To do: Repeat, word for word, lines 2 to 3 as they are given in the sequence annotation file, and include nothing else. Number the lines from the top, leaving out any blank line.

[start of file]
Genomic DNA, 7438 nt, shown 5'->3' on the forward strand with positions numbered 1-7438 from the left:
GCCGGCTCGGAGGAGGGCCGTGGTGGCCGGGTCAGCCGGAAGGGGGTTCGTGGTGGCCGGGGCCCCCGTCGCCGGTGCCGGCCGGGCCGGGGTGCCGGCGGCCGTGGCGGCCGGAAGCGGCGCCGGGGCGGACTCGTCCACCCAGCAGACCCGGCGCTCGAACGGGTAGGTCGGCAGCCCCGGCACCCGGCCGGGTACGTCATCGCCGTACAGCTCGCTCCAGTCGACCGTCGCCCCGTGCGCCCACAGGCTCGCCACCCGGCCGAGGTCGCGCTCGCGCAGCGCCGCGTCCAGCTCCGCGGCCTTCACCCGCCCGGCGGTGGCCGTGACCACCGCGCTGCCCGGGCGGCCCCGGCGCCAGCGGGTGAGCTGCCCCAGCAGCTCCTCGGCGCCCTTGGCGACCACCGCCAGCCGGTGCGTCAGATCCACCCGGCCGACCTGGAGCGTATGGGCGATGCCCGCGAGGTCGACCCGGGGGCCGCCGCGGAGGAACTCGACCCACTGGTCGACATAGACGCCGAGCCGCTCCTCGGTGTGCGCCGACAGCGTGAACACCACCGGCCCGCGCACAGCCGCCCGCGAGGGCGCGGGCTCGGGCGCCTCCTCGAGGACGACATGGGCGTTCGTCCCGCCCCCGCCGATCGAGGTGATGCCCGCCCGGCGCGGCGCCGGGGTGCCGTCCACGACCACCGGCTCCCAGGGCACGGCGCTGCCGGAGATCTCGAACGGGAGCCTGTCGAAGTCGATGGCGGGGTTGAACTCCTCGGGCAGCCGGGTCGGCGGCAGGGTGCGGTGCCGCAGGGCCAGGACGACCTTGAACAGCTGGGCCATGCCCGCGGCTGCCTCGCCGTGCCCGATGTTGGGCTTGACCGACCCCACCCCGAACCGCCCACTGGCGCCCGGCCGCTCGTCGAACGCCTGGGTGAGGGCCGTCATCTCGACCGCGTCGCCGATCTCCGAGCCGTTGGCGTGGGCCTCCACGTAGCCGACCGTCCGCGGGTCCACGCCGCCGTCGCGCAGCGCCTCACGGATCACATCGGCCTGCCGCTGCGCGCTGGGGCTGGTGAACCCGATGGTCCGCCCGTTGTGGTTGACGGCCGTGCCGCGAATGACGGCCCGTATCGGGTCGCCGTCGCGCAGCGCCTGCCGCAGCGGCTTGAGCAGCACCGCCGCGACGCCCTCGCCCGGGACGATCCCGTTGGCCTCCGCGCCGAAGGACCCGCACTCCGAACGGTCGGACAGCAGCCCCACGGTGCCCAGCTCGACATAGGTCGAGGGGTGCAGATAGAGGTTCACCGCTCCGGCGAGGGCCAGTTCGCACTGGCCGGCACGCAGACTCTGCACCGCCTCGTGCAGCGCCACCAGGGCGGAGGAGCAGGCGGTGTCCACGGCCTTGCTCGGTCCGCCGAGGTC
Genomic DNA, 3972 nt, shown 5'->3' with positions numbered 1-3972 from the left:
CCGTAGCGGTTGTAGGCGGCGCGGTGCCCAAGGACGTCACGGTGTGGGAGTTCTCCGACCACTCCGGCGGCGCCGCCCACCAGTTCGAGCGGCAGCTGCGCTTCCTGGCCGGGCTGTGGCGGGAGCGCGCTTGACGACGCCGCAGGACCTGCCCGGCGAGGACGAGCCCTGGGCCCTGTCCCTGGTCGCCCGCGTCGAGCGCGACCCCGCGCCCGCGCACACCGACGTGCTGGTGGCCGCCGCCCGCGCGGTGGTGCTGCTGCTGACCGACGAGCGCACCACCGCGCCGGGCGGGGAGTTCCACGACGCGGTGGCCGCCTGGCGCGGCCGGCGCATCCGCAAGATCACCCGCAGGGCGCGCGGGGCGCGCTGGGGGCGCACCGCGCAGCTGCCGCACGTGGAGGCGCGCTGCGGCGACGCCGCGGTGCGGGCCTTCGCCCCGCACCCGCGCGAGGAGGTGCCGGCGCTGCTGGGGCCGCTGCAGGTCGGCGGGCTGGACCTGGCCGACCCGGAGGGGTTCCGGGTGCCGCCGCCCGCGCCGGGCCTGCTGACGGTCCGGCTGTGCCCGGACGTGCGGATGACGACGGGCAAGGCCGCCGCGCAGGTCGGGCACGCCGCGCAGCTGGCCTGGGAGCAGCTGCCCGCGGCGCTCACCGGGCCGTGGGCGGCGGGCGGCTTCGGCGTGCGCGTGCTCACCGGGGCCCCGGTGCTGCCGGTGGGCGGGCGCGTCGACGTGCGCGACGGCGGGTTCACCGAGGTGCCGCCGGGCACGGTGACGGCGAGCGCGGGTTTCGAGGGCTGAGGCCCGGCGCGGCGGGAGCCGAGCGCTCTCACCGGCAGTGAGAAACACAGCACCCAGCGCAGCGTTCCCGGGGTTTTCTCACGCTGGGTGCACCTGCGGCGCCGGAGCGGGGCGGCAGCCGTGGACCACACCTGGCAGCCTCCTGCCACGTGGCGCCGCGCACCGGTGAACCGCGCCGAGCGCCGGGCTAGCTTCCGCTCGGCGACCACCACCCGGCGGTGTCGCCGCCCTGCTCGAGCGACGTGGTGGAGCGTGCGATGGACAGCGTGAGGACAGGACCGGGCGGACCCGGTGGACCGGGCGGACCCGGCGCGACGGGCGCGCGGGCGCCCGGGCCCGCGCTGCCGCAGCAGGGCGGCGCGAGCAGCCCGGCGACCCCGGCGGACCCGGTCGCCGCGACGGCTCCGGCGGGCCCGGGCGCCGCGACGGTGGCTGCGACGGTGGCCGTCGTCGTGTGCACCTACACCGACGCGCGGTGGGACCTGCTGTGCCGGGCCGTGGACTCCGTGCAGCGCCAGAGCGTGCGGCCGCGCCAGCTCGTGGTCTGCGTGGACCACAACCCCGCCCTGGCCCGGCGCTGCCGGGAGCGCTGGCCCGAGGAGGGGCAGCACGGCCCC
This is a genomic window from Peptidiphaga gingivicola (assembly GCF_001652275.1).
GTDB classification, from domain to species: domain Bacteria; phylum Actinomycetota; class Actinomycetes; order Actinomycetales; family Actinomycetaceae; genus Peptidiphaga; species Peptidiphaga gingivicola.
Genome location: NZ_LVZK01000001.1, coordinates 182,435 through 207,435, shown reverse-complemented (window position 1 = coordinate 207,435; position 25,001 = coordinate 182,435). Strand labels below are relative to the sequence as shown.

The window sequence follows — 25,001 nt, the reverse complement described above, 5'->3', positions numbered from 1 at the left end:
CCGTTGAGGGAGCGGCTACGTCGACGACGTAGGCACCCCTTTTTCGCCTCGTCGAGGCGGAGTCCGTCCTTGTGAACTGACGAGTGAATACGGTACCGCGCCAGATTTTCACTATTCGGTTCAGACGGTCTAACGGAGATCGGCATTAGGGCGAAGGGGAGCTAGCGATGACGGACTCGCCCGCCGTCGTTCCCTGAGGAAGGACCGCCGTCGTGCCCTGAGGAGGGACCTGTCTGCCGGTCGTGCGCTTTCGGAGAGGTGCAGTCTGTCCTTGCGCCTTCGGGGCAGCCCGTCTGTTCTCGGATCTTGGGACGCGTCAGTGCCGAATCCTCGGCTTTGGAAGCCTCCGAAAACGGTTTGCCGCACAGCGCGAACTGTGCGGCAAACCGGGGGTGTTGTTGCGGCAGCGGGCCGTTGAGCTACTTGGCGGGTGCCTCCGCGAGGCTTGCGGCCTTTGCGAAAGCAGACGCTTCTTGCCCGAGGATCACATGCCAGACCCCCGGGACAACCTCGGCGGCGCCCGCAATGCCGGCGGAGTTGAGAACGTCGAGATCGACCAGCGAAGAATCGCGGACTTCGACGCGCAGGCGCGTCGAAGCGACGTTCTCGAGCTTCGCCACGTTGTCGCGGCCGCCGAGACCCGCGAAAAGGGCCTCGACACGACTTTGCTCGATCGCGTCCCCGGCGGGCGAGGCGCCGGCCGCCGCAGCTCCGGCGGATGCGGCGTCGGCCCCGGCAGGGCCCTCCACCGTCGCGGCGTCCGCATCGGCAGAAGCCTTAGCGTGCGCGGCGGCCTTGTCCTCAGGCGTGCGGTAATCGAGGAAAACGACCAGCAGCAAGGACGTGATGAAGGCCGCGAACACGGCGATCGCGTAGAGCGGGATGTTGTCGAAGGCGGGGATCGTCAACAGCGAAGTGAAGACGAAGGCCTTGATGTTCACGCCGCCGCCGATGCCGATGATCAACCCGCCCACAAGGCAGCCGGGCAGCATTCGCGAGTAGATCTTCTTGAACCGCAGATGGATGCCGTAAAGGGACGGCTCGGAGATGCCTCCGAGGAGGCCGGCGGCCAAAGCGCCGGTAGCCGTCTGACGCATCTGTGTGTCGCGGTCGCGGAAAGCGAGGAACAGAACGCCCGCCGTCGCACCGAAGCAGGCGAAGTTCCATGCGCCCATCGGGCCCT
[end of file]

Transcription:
GCCGGCTCGGAGGAGGGCCGTGGTGGCCGGGTCAGCCGGAAGGGGGTTCGTGGTGGCCGGGGCCCCCGTCGCCGGTGCCGGCCGGGCCGGGGTGCCGGCGGCCGTGGCGGCCGGAAGCGGCGCCGGGGCGGACTCGTCCACCCAGCAGACCCGGCGCTCGAACGGGTAGGTCGGCAGCCCCGGCACCCGGCCGGGTACGTCATCGCCGTACAGCTCGCTCCAGTCGACCGTCGCCCCGTGCGCCCACAGGCTCGCCACCCGGCCGAGGTCGCGCTCGCGCAGCGCCGCGTCCAGCTCCGCGGCCTTCACCCGCCCGGCGGTGGCCGTGACCACCGCGCTGCCCGGGCGGCCCCGGCGCCAGCGGGTGAGCTGCCCCAGCAGCTCCTCGGCGCCCTTGGCGACCACCGCCAGCCGGTGCGTCAGATCCACCCGGCCGACCTGGAGCGTATGGGCGATGCCCGCGAGGTCGACCCGGGGGCCGCCGCGGAGGAACTCGACCCACTGGTCGACATAGACGCCGAGCCGCTCCTCGGTGTGCGCCGACAGCGTGAACACCACCGGCCCGCGCACAGCCGCCCGCGAGGGCGCGGGCTCGGGCGCCTCCTCGAGGACGACATGGGCGTTCGTCCCGCCCCCGCCGATCGAGGTGATGCCCGCCCGGCGCGGCGCCGGGGTGCCGTCCACGACCACCGGCTCCCAGGGCACGGCGCTGCCGGAGATCTCGAACGGGAGCCTGTCGAAGTCGATGGCGGGGTTGAACTCCTCGGGCAGCCGGGTCGGCGGCAGGGTGCGGTGCCGCAGGGCCAGGACGACCTTGAACAGCTGGGCCATGCCCGCGGCTGCCTCGCCGTGCCCGATGTTGGGCTTGACCGACCCCACCCCGAACCGCCCACTGGCGCCCGGCCGCTCGTCGAACGCCTGGGTGAGGGCCGTCATCTCGACCGCGTCGCCGATCTCCGAGCCGTTGGCGTGGGCCTCCACGTAGCCGACCGTCCGCGGGTCCACGCCGCCGTCGCGCAGCGCCTCACGGATCACATCGGCCTGCCGCTGCGCGCTGGGGCTGGTGAACCCGATGGTCCGCCCGTTGTGGTTGACGGCCGTGCCGCGAATGACGGCCCGTATCGGGTCGCCGTCGCGCAGCGCCTGCCGCAGCGGCTTGAGCAGCACCGCCGCGACGCCCTCGCCCGGGACGATCCCGTTGGCCTCCGCGCCGAAGGACCCGCACTCCGAACGGTCGGACAGCAGCCCCACGGTGCCCAGCTCGACATAGGTCGAGGGGTGCAGATAGAGGTTCACCGCTCCGGCGAGGGCCAGTTCGCACTGGCCGGCACGCAGACTCTGCACCGCCTCGTGCAGCGCCACCAGGGCGGAGGAGCAGGCGGTGTCCACGGCCTTGCTCGGTCCGCCGAGGTC
Genomic DNA, 3972 nt, shown 5'->3' with positions numbered 1-3972 from the left: